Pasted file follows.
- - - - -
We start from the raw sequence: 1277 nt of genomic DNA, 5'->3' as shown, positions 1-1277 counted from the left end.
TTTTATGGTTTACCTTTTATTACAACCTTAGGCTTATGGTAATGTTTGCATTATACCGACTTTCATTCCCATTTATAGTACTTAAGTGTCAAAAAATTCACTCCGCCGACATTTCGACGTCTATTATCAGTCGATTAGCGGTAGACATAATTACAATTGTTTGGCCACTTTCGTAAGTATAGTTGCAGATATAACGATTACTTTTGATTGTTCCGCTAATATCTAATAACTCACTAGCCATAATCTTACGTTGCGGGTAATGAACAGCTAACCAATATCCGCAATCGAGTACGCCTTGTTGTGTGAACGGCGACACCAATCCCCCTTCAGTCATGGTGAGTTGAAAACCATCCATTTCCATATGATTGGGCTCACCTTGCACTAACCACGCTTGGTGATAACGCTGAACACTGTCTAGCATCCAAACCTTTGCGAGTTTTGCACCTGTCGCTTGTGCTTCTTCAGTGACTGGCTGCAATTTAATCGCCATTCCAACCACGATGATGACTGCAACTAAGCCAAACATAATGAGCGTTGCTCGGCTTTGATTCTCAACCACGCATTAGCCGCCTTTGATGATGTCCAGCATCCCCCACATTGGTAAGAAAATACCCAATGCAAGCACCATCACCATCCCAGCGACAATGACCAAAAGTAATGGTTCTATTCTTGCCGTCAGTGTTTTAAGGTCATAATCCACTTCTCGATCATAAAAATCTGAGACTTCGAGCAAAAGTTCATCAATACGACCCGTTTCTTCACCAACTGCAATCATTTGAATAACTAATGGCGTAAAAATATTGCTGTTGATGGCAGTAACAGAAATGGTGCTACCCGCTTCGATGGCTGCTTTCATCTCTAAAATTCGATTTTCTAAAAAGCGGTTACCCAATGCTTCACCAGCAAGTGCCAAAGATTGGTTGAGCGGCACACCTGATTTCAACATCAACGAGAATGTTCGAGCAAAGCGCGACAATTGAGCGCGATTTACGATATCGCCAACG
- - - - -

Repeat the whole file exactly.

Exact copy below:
We start from the raw sequence: 1277 nt of genomic DNA, 5'->3' as shown, positions 1-1277 counted from the left end.
TTTTATGGTTTACCTTTTATTACAACCTTAGGCTTATGGTAATGTTTGCATTATACCGACTTTCATTCCCATTTATAGTACTTAAGTGTCAAAAAATTCACTCCGCCGACATTTCGACGTCTATTATCAGTCGATTAGCGGTAGACATAATTACAATTGTTTGGCCACTTTCGTAAGTATAGTTGCAGATATAACGATTACTTTTGATTGTTCCGCTAATATCTAATAACTCACTAGCCATAATCTTACGTTGCGGGTAATGAACAGCTAACCAATATCCGCAATCGAGTACGCCTTGTTGTGTGAACGGCGACACCAATCCCCCTTCAGTCATGGTGAGTTGAAAACCATCCATTTCCATATGATTGGGCTCACCTTGCACTAACCACGCTTGGTGATAACGCTGAACACTGTCTAGCATCCAAACCTTTGCGAGTTTTGCACCTGTCGCTTGTGCTTCTTCAGTGACTGGCTGCAATTTAATCGCCATTCCAACCACGATGATGACTGCAACTAAGCCAAACATAATGAGCGTTGCTCGGCTTTGATTCTCAACCACGCATTAGCCGCCTTTGATGATGTCCAGCATCCCCCACATTGGTAAGAAAATACCCAATGCAAGCACCATCACCATCCCAGCGACAATGACCAAAAGTAATGGTTCTATTCTTGCCGTCAGTGTTTTAAGGTCATAATCCACTTCTCGATCATAAAAATCTGAGACTTCGAGCAAAAGTTCATCAATACGACCCGTTTCTTCACCAACTGCAATCATTTGAATAACTAATGGCGTAAAAATATTGCTGTTGATGGCAGTAACAGAAATGGTGCTACCCGCTTCGATGGCTGCTTTCATCTCTAAAATTCGATTTTCTAAAAAGCGGTTACCCAATGCTTCACCAGCAAGTGCCAAAGATTGGTTGAGCGGCACACCTGATTTCAACATCAACGAGAATGTTCGAGCAAAGCGCGACAATTGAGCGCGATTTACGATATCGCCAACG